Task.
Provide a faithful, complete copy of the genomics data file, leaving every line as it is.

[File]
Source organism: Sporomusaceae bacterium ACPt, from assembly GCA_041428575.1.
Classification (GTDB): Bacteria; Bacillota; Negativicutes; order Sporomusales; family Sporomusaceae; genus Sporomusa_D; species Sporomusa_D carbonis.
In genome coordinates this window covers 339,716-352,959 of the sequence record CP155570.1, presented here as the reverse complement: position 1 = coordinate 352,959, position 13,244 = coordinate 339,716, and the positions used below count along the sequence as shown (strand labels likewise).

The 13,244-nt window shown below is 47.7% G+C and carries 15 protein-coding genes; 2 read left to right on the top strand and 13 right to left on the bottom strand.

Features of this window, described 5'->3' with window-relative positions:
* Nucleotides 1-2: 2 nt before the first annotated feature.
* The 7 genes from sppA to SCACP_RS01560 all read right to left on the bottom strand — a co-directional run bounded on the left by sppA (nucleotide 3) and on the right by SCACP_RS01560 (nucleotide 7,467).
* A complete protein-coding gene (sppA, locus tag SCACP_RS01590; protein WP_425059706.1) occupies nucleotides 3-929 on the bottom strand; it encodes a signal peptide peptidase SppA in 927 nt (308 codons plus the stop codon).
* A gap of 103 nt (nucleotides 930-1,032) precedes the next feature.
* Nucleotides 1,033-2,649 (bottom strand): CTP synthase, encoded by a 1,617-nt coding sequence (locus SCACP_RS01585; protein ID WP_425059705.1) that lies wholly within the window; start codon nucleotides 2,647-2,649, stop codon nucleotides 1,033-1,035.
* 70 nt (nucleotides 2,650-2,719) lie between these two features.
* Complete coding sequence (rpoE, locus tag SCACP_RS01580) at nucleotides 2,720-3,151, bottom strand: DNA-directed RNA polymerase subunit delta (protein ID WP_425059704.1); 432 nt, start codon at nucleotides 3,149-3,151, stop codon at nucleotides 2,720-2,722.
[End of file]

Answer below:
Source organism: Sporomusaceae bacterium ACPt, from assembly GCA_041428575.1.
Classification (GTDB): Bacteria; Bacillota; Negativicutes; order Sporomusales; family Sporomusaceae; genus Sporomusa_D; species Sporomusa_D carbonis.
In genome coordinates this window covers 339,716-352,959 of the sequence record CP155570.1, presented here as the reverse complement: position 1 = coordinate 352,959, position 13,244 = coordinate 339,716, and the positions used below count along the sequence as shown (strand labels likewise).

The 13,244-nt window shown below is 47.7% G+C and carries 15 protein-coding genes; 2 read left to right on the top strand and 13 right to left on the bottom strand.

Features of this window, described 5'->3' with window-relative positions:
* Nucleotides 1-2: 2 nt before the first annotated feature.
* The 7 genes from sppA to SCACP_RS01560 all read right to left on the bottom strand — a co-directional run bounded on the left by sppA (nucleotide 3) and on the right by SCACP_RS01560 (nucleotide 7,467).
* A complete protein-coding gene (sppA, locus tag SCACP_RS01590; protein WP_425059706.1) occupies nucleotides 3-929 on the bottom strand; it encodes a signal peptide peptidase SppA in 927 nt (308 codons plus the stop codon).
* A gap of 103 nt (nucleotides 930-1,032) precedes the next feature.
* Nucleotides 1,033-2,649 (bottom strand): CTP synthase, encoded by a 1,617-nt coding sequence (locus SCACP_RS01585; protein ID WP_425059705.1) that lies wholly within the window; start codon nucleotides 2,647-2,649, stop codon nucleotides 1,033-1,035.
* 70 nt (nucleotides 2,650-2,719) lie between these two features.
* Complete coding sequence (rpoE, locus tag SCACP_RS01580) at nucleotides 2,720-3,151, bottom strand: DNA-directed RNA polymerase subunit delta (protein ID WP_425059704.1); 432 nt, start codon at nucleotides 3,149-3,151, stop codon at nucleotides 2,720-2,722.